Abidjan - Côte d'ivoire Sofitel Abidjan Hôtel Ivoire
March 28th to 30th, 2017 3 productive days
High level Speakers & Panels
More than 400 high-level experts expected

CIEA 2017

Concept Note

The global economy is in a phase of profound mutationwith the change in geostrategic balances, the emergence of new players, the deepening of the technological revolution and itsconsequences on modes of production and consumption,as well asthe challenges of climate change adaptation. Sub-Saharan Africa(SSA) must find its place in this new changing context. There have been notable advances,with an average economic growth of 5.5% since 2000,aftera long crisisduring the 1980s and 1990s. However, this growth remains lower than that ofemerging or developing countries in Asia (+7.9%).It also appears weakly diversified and veryvulnerable to external shocks, as indicated by its slowdown (+3.8 %) in 2015, after the fall in commodity prices .

Indeed, although this growth was sustained, it was not always accompanied by a dynamic ofstructural transformation and a significant increasein productivity. Likewise, SSA has a lower level of investment than thatofemerging or developing Asia(20.5% forSSA in 2010-2015 as opposed to 41.4% for emerging or developing Asia) ; the same is true for fiscal pressure (21% pour SSA in 2010-2015 as opposed to 25% for emerging or developing Asia).Finally, the impact of this growth onthe living conditionsof the populationsremains limited,even though the human development index (HDI) ofSSAwas only up by 1.47%,on an annual average basis,between 2000 and 2014 .On the various issues mentioned above, the situation is morefavourable for North Africa, even if this part of the continent also faces majorchallengesrelating in particular to the inclusivenessofgrowth.

Africain general, and inSSAin particular,is therefore at acrossroads. In this newcomplex and uncertain environment, it should not only have to reinvent its model of development, but also accelerate its implementation, whilstensuring that it has a human face, is moreinclusive and sustainable,in linewith the principles set out intheAfrican Union’s (AU)Agenda 2063 andin the Agenda 2030 on theSustainable Development Goals (SDGs). Several countriesare showing a real commitment todo so by developing and implementingplans for economic emergence.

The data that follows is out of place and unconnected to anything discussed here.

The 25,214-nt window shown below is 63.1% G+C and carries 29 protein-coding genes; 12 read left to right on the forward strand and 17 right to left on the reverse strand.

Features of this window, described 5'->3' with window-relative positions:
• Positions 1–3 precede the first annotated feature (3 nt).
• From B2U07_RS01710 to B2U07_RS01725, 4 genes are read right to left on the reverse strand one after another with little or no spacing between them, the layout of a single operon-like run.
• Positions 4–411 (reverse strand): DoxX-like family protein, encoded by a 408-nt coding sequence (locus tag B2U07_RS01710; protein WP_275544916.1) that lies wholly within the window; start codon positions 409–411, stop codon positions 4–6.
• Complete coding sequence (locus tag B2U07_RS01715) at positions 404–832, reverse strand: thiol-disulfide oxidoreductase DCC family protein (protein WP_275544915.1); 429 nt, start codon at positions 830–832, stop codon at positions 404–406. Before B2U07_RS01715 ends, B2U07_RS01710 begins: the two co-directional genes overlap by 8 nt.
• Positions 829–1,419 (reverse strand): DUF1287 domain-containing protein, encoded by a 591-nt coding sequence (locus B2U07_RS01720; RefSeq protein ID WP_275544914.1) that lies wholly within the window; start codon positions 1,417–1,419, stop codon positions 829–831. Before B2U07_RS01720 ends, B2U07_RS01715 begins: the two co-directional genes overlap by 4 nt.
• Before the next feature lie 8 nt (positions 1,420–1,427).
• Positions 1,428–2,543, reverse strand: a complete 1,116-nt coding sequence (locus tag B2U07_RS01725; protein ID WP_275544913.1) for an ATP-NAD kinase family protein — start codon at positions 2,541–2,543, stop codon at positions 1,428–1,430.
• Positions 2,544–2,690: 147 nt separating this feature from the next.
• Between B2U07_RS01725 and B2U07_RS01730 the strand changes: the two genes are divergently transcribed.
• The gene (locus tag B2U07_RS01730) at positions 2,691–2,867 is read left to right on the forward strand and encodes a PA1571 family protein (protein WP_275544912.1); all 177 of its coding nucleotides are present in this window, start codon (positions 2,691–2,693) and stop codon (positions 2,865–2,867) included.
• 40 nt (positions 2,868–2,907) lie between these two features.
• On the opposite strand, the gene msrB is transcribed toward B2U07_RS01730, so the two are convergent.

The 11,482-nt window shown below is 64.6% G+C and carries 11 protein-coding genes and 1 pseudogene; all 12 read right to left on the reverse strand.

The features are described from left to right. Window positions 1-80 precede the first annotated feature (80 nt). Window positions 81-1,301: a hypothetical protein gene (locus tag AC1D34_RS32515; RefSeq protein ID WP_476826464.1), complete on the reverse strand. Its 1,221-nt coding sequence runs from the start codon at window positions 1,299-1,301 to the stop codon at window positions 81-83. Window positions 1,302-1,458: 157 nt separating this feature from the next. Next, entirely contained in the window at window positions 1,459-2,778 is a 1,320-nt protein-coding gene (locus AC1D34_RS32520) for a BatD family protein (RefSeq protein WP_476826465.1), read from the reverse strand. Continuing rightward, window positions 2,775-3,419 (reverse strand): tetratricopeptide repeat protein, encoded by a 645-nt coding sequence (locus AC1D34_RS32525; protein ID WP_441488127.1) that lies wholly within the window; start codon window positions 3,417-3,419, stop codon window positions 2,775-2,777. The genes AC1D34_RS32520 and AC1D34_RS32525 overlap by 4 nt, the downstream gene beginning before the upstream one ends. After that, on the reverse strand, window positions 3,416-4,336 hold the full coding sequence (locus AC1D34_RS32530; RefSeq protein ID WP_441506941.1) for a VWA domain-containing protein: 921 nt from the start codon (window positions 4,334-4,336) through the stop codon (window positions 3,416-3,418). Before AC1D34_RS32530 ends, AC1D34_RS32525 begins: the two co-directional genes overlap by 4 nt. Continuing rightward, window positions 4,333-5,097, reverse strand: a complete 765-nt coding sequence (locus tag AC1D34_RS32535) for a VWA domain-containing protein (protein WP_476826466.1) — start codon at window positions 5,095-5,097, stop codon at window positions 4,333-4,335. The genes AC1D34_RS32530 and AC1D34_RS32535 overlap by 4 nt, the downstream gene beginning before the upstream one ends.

A comparative analysis of SSA with the emerging or developing Asia shows that the relative weight of the latter in world GDP (GDP in purchasing power parity)rose from 9% in 1980 to 31% in 2015. Most of this increase was driven by China (17.1% of world GDP in 2015 against 2.3% in 1980) and India (7% of global GDP in 2015 against 2.9% in 1980). Despite having experienced relatively strong growth during this decade, the relative contribution of SSA to the global economy has changed only slightly. Africa’s share in global wealth production only increased from 2.4% in 1980 to 3.1% in 2015 after recording a decline between 1990 (2.7%) and 2000 (2 4%), with increase mainly driven by Nigeria whose share of world GDP rose from 0.6% in 2000 to 0.9% in 2010 following the revision of its national accounts. However, over the same period, the proportion of the African population in the world increased from 8% to 13%. This briefoverview shows that SSA is only at the beginning of its emergence process and the challenges remain still significant.

It is therefore to accompany this dynamic that theInternational Conferenceon the Emergence ofAfrica (ICEA) was initiated, with the aim of supporting andfacilitatingthe buildingof African countries’ capacityto better plan and implement emergence, pool their expertise and document the good practices in the field.

The first edition of theICEA(2015 ICEA), which took place in Abidjan from18 to 20 March 2015, allowed a debate onthree themes: (i) Emergence and the Developmental State, (ii) Changesin Modes of Production andConsumption, and(iii) Emergence andHuman Development. The 2015 ICEA produced a declaration,which recommends, among other things, the organisation every two years of a forum on good practicesas regards emergence and the establishment of aStrategic Monitoring Centre.

Two yearsafter thisfirst edition, andwith a view to ensuring thatthe countries that haveformulat-edplans for emergencehave moved in the right direction, it is important to assess whether the policies undertakenare beginning to have an impact, even if this impact is still at theearlystage. This review will be conducted in a limited number of countries, in order to provide advice to those which are not on the right path or which could be experiencing difficulties inimplementing their plans. This will lay the basis for the peer-review, which will be systematised within the framework of the Initiative for the Emergence ofAfrica.

Furthermore, thiseditionwill provide an opportunity to deepen some important themes for Africa’s emergence. Thesethemeswill be drawn from the lessons learnt from the experiences conducted in some countries, with a view to betterunderstanding the possiblestumbling blocksand to finding the best solutions to address these stumbling blocks.